The width of the mature proglottid was greater than its length (Figure 1D). The mature proglottid was 4.8-5.6 (5.3; SE: 60.1) mm long by 1.8-2.8 (2.3; SE 75.9) mm wide. Each mature proglottid had one set of genital organs. The genital pores alternated irregularly, and were positioned in the middle of the lateral margins of the proglottids. The genital atrium measured 210-239 (227; SE: 5.7) μm wide. The number of testes ranged from 315 to 378, with testes distributed anteriorly and laterally to the ovary between longitudinal osmoregulatory canals. The testes were subspherical and measured 43-74 (56; SE: 1.2) μm in diameter. The cirrus sacs were elongate and measured 357-472 (415; SE: 24.3) μm long by 122-155 (142; SE: 7.2) μm wide, extending across the longitudinal ventral canal. The vagina opened posteriorly to the cirrus sac. The ovaries were bilobate and measured 837-1137 (941; SE: 28.1) μm long by 285-640 (410; SE: 33.7) μm wide, and were distributed in the anterior half of the proglottid. The vitellarium was situated posteriorly to the ovary and measured 522-724 (600; SE: 20.0) μm long by 64-104 (83; SE: 4.2) μm wide. Mehlis’ gland was oval or subspherical and measured 89-123 (109; SE: 5.2) μm long by 80-116 (96; SE: 4.8) μm wide.

Nucleotide sequences of the cox1 gene were generated for PCR-positive isolates from three T. omissa (To1, To2 and To3). The first two were from the Pumaconca puma, and the third was from the Abra La Raya puma. The genetic identity of T. omissa was calculated from the alignments of the nucleotide sequences of the cox1 gene (Figure 2 and 3). Sequences of T. omissa from this study (GenBank Nos. KR095312 (To1), KR095313 (To2) and KR095314 (To3)) had single nucleotide differences of 0.7% between each other. However, the sequences for the To1 and To3 isolates were identical. All the sequences were compared with a sequence previously published for this species of tapeworm that had been collected from a puma in Canada (GenBank No. JX860631) (LAVIKAINEN et al., 2013). The isolate from Canada differed with regard to cox1 by 5.1 – 5.3% from the sequences in this study.

Figure 2 Genetic diversity in Taenia omissa sequences of the cox1 gene in pumas. Dots (.) denote nucleotides identical to those of the T. omissa control (JX860631). Sequences from pumas from Pumaconca (KR095312 and KR095313) and from Abra La Raya (KR095314)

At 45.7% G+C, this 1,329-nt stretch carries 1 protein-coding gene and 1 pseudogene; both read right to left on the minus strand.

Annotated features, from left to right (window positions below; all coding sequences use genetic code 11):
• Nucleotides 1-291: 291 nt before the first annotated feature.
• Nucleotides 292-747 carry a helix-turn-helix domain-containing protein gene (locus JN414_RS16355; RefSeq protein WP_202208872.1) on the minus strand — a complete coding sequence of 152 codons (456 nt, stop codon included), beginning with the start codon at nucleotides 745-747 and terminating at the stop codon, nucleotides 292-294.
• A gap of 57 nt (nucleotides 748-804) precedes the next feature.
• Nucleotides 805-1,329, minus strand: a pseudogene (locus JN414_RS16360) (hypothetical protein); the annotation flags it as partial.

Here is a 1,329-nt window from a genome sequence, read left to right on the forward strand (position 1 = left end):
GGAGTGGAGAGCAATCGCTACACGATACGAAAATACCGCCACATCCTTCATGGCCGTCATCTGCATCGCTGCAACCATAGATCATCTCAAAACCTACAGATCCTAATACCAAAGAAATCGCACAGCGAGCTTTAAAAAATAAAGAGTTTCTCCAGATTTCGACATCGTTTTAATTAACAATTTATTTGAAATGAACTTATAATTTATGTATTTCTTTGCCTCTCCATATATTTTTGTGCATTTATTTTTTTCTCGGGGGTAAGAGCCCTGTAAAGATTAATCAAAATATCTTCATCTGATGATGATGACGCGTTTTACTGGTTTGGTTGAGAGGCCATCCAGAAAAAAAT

Figure 3 Phylogenetic relationship for Taenia species, based on cox1 gene. Neighbor-joining tree inferred by means of Kimura two-parameter distances from the partial cox1 gene. Sequences from GenBank were used as references. Sequences marked (*) were obtained in this study. The scale bars are proportional to the number of substitutions per site. 

Different species of Taenia have been reported in pumas, including Taenia multiceps, Taenia hydatigena, Taenia ovis, Taenia krabbei, T. omissa and H. taeniaeformis (Syn. Taenia taeniaeformis see Nakao et al., 2013 and Haukisalmi, 2016) (LUHE, 1910; RAUSCH et al., 1983; VIEIRA et al., 2008; WAID & PENCE, 1988). The main criteria for the morphological diagnosis of taeniid cestodes are measurements and numbers of rostellar hooks (Table 2) (RISER, 1956; ABULADZE, 1964; LOOS-FRANK, 2000). Based on the morphological and molecular characteristics of the specimens in this study, which coincided with data reported by other authors (LUHE, 1910; RISER, 1956; JONG, 1966; RAUSCH, 1981; RAUSCH et al., 1983; LOOS-FRANK, 2000; DARE & WATKINS, 2012; LAVIKAINEN et al., 2013), we conclude that the species isolated in this study corresponded to T. omissa (Table 3). This tapeworm has been reported in pumas in Canada, the USA, Paraguay and Brazil (RISER, 1956; SCHMIDT & MARTIN, 1978; VIEIRA et al., 2008; DARE & WATKINS, 2012). The current study demonstrates additional geographic distribution for this parasite.